One can argue when was the exact moment when internet porn reached absolute ubiquity in the networked world, but no one can argue that we're certainly there now. And while it's considered hip and liberal (and arguably correct) to see porn as something that's relatively harmless (especially when compared to onscreen violence) that empowers women and exposes our puritanical hypocrisy, no population in history has ever experienced the utter deluge of pornographic material that we're living through today. There's just so much porn that's so accessible, and we have no idea what (if any) effect a steady diet of porn might have on human brains. And, as with anything, you can be sure that there will be some people who won't be able to control their consumption of it to the point that it begins to adversely affect their lives and relationships.
In a span of just two weeks, two movies have come out with major actors that examine the effects porn and an overly sexualized culture can have on men who become obsessed and overwhelmed by it. Last week had the surprisingly good dramedy Thanks For Sharing, which followed four people in various stages of recovery in a sex addicts anonymous support group. This week it's Don Jon, which was written and directed by Joseph Gordon-Levitt and finds JGL playing a guido straight out of a Jersey Shore casting session whose relationship with his dream girl (Scarlett Johansson) is jeopardized by his love of porn. If you've seen ads for Don Jon that make it seem like a fairly standard romantic comedy, that description might surprise you. But that's because Don Jon often feels and often looks like two kinds of movies awkwardly mashed together. Watch my ReThink Review of Don Jon below (transcript following).
Fewer actors are hotter right now than Joseph Gordon-Levitt. Along with being a rare TV-to-movie success story, he's got great taste in projects, from indie standouts like 500 Days of Summer and 50/50 to working with Hollywood's heaviest hitters in Lincoln, Inception, and The Dark Knight Rises, as well as interesting hybrids like Looper. So if you, like everyone else, wants more JGL, you're about to get a whole lot of him in Don Jon, which he wrote, directed, and stars in as a Jersey Shore-type meathead who meets his dream girl. But beware -- the ads for Don Jon, which make it seem like a straight-up romantic comedy -- are quite misleading, since that represents only part of a film that felt so jarringly inconsistent as to almost seem schizophrenic.
A strikingly buff Gordon-Levitt plays Jon, who literally seems like a Jersey Shore cast member and shares their dedication to working out, obsessive cleanliness, good buddies (played by Rob Brown and Jeremy Luke), and non-stop sexual conquests, which earned Jon the Don title. But Jon's bachelor ways get disrupted by a beauty named Barbara (played by Scarlett Johansson) sporting an impressive Jersey accent, who Jon falls for because (or in spite of) the fact that she seems immune to his player skills. Totally smitten, Jon starts doing the previously unthinkable, like waiting multiple dates for sex, watching sappy romantic movies, and even signing up for night classes, where he starts an unlikely friendship with Esther, an eccentric and overly emotional fellow student played by Julianne Moore.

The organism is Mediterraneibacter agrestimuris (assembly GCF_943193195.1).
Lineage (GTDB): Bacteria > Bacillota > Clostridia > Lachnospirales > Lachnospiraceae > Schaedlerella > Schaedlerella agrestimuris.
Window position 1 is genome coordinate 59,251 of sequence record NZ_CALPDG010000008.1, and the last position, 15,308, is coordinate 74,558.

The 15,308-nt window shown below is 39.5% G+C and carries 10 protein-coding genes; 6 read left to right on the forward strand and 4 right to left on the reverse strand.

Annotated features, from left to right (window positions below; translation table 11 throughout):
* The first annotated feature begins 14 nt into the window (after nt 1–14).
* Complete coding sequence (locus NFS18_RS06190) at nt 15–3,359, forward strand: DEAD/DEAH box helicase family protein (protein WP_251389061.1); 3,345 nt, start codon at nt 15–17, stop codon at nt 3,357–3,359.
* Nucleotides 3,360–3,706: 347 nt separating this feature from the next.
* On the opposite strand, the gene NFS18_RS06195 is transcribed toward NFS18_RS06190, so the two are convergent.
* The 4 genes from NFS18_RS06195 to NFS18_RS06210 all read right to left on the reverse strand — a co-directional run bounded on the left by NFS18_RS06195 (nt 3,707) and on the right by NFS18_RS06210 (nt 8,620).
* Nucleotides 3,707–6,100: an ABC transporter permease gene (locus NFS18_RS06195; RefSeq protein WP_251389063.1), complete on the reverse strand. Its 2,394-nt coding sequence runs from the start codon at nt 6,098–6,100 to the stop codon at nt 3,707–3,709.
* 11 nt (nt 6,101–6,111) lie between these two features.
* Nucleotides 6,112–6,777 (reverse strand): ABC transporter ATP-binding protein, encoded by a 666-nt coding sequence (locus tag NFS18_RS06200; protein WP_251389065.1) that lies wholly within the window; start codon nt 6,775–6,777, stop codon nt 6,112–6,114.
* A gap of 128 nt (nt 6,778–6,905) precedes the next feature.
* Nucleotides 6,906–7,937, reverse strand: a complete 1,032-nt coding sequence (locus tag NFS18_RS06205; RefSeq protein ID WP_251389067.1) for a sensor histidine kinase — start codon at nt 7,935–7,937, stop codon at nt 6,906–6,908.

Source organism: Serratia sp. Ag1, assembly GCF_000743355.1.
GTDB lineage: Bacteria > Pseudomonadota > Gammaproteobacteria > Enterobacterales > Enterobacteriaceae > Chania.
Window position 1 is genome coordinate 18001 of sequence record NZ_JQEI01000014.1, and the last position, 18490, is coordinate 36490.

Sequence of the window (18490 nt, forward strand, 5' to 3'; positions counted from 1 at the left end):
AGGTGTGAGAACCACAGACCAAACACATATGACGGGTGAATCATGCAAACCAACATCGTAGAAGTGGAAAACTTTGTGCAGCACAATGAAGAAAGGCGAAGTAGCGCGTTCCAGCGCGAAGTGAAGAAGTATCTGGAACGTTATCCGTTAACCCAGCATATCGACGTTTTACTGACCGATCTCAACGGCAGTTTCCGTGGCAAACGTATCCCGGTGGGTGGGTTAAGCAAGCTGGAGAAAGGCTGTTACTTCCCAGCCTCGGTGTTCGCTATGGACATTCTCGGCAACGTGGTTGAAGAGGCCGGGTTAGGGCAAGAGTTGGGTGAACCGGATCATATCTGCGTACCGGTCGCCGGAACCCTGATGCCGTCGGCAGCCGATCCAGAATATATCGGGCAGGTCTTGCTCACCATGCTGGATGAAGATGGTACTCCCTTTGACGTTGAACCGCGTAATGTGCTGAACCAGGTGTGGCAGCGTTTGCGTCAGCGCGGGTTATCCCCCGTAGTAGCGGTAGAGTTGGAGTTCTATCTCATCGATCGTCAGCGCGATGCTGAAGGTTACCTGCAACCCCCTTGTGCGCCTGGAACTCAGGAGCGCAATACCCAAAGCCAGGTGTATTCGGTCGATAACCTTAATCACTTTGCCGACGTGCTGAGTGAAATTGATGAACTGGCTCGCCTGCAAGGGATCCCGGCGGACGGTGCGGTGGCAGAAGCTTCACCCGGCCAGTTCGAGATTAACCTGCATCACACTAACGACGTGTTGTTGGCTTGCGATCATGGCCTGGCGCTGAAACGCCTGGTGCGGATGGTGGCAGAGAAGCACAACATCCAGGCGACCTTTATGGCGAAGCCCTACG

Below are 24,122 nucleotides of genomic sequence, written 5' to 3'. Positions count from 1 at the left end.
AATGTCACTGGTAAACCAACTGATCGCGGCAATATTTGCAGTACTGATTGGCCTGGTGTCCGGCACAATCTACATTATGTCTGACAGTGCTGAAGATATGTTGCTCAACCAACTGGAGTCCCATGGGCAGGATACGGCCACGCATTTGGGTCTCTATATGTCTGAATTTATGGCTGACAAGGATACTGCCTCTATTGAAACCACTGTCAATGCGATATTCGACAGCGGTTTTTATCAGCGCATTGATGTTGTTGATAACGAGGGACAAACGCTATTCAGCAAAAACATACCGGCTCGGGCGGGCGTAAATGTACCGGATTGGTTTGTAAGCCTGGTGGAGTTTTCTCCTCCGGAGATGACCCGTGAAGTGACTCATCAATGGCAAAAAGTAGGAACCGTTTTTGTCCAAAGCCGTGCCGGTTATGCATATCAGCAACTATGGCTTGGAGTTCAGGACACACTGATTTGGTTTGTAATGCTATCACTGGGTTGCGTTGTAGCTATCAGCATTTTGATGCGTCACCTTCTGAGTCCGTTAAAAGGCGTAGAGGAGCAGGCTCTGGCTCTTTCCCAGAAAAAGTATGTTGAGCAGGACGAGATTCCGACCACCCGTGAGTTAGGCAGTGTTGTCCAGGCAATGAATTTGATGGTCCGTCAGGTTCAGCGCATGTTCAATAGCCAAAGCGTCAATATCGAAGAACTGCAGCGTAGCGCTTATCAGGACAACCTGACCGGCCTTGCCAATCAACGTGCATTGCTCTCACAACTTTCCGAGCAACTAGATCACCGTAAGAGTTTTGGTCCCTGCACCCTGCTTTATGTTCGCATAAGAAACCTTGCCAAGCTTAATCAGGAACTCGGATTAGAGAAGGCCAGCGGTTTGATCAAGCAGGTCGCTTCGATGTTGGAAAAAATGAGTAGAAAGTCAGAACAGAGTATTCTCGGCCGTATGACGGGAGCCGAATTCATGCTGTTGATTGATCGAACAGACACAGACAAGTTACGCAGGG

But the one thing Jon is unwilling or unable to give up is internet porn, which may be Jon's one true love. And this is where Don Jon starts to get schizo. The idea of what a womanizing Jersey Shore meathead will do for true love sounds like a fairly run-of-the-mill romantic comedy premise, and the fact that Jon loves porn and, in most ways, prefers it to actual sex is initially played for laughs and to give you a sense of what kind of guy he is. But Don Jon then, somewhat awkwardly, becomes about porn addiction and the larger implications of the fact that Jon can't stop watching it, even after a stern threat from Barbara.
This is when Don Jon starts to look and feel more like an indie movie, as the film goes from standard evenly-lit rom-com lighting to more handheld, underlit and grainy. The jokes, which rarely struck me as laugh-out-loud funny, largely disappear as Esther, who you hardly see at all in Don Jon's ads, becomes a central character. In look and in tone, Don Jon started to remind me of something that Kevin Smith might've made if he'd continued on the funny-yet-emotionally-real track he seemed to be on with Chasing Amy, though with a lot fewer laughs and less interesting dialogue. But perhaps Don Jon's biggest disappointment is having Brie Larson, who gave one of 2013's best performances in Short Term 12, playing Jon's younger sister, who spends the whole movie on her smartphone and has just a single line of dialogue.
Gordon-Levitt, who gives a committed performance, really seems like one of Hollywood's good guys, especially with his Hit RECord project, and is a legitimate talent, but I'm afraid Don Jon is just too all-over-the-place for me to recommend. The supposedly funny part of the movie isn't that funny, the dialogue didn't feel particularly sharp, and as a whole, Don Jon feels long despite its 90-minute runtime, probably because it feels like two separate movies -- a studio rom-com with guidos, and a coming-of-age indie about porn addiction and narcissism. Gordon-Levitt has such a stellar record of great films that I'd never count him out, but while Don Jon is a confident first film, its inconsistencies don't make it a particularly good one.
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